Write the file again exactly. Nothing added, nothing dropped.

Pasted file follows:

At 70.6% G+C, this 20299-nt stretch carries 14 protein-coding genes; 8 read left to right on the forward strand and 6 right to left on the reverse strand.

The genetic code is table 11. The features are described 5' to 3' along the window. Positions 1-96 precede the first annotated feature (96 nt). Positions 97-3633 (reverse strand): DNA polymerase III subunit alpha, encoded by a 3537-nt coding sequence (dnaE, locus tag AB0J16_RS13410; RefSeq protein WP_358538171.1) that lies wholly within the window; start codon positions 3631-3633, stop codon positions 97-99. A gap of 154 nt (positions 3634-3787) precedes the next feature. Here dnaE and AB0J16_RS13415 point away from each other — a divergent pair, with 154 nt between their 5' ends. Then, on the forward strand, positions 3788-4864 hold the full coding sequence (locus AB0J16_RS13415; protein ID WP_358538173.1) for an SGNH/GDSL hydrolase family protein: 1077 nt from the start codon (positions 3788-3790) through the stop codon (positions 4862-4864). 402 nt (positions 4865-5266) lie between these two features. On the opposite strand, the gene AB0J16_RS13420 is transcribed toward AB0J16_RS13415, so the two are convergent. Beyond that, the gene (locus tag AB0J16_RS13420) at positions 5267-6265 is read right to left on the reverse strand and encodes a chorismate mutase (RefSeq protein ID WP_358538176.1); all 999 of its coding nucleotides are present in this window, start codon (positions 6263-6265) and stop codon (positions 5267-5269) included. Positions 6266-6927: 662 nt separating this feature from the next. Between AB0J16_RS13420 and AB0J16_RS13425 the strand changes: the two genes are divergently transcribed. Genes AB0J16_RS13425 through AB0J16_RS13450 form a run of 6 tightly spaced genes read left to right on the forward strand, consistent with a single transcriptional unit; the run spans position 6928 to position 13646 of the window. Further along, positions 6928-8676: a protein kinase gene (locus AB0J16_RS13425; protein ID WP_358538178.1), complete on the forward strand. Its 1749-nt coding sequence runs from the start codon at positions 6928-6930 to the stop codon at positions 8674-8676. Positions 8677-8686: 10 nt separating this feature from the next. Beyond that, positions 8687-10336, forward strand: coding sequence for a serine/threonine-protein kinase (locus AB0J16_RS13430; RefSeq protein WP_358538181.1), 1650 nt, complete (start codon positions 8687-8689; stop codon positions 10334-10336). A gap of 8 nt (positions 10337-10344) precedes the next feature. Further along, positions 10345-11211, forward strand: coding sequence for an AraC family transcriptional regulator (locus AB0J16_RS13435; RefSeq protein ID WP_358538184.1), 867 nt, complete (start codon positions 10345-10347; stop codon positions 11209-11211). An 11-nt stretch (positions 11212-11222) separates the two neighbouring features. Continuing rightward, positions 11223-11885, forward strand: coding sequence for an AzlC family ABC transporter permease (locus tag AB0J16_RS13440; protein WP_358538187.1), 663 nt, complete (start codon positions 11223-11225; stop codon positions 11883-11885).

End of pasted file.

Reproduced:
At 70.6% G+C, this 20299-nt stretch carries 14 protein-coding genes; 8 read left to right on the forward strand and 6 right to left on the reverse strand.

The genetic code is table 11. The features are described 5' to 3' along the window. Positions 1-96 precede the first annotated feature (96 nt). Positions 97-3633 (reverse strand): DNA polymerase III subunit alpha, encoded by a 3537-nt coding sequence (dnaE, locus tag AB0J16_RS13410; RefSeq protein WP_358538171.1) that lies wholly within the window; start codon positions 3631-3633, stop codon positions 97-99. A gap of 154 nt (positions 3634-3787) precedes the next feature. Here dnaE and AB0J16_RS13415 point away from each other — a divergent pair, with 154 nt between their 5' ends. Then, on the forward strand, positions 3788-4864 hold the full coding sequence (locus AB0J16_RS13415; protein ID WP_358538173.1) for an SGNH/GDSL hydrolase family protein: 1077 nt from the start codon (positions 3788-3790) through the stop codon (positions 4862-4864). 402 nt (positions 4865-5266) lie between these two features. On the opposite strand, the gene AB0J16_RS13420 is transcribed toward AB0J16_RS13415, so the two are convergent. Beyond that, the gene (locus tag AB0J16_RS13420) at positions 5267-6265 is read right to left on the reverse strand and encodes a chorismate mutase (RefSeq protein ID WP_358538176.1); all 999 of its coding nucleotides are present in this window, start codon (positions 6263-6265) and stop codon (positions 5267-5269) included. Positions 6266-6927: 662 nt separating this feature from the next. Between AB0J16_RS13420 and AB0J16_RS13425 the strand changes: the two genes are divergently transcribed. Genes AB0J16_RS13425 through AB0J16_RS13450 form a run of 6 tightly spaced genes read left to right on the forward strand, consistent with a single transcriptional unit; the run spans position 6928 to position 13646 of the window. Further along, positions 6928-8676: a protein kinase gene (locus AB0J16_RS13425; protein ID WP_358538178.1), complete on the forward strand. Its 1749-nt coding sequence runs from the start codon at positions 6928-6930 to the stop codon at positions 8674-8676. Positions 8677-8686: 10 nt separating this feature from the next. Beyond that, positions 8687-10336, forward strand: coding sequence for a serine/threonine-protein kinase (locus AB0J16_RS13430; RefSeq protein WP_358538181.1), 1650 nt, complete (start codon positions 8687-8689; stop codon positions 10334-10336). A gap of 8 nt (positions 10337-10344) precedes the next feature. Further along, positions 10345-11211, forward strand: coding sequence for an AraC family transcriptional regulator (locus AB0J16_RS13435; RefSeq protein ID WP_358538184.1), 867 nt, complete (start codon positions 10345-10347; stop codon positions 11209-11211). An 11-nt stretch (positions 11212-11222) separates the two neighbouring features. Continuing rightward, positions 11223-11885, forward strand: coding sequence for an AzlC family ABC transporter permease (locus tag AB0J16_RS13440; protein WP_358538187.1), 663 nt, complete (start codon positions 11223-11225; stop codon positions 11883-11885).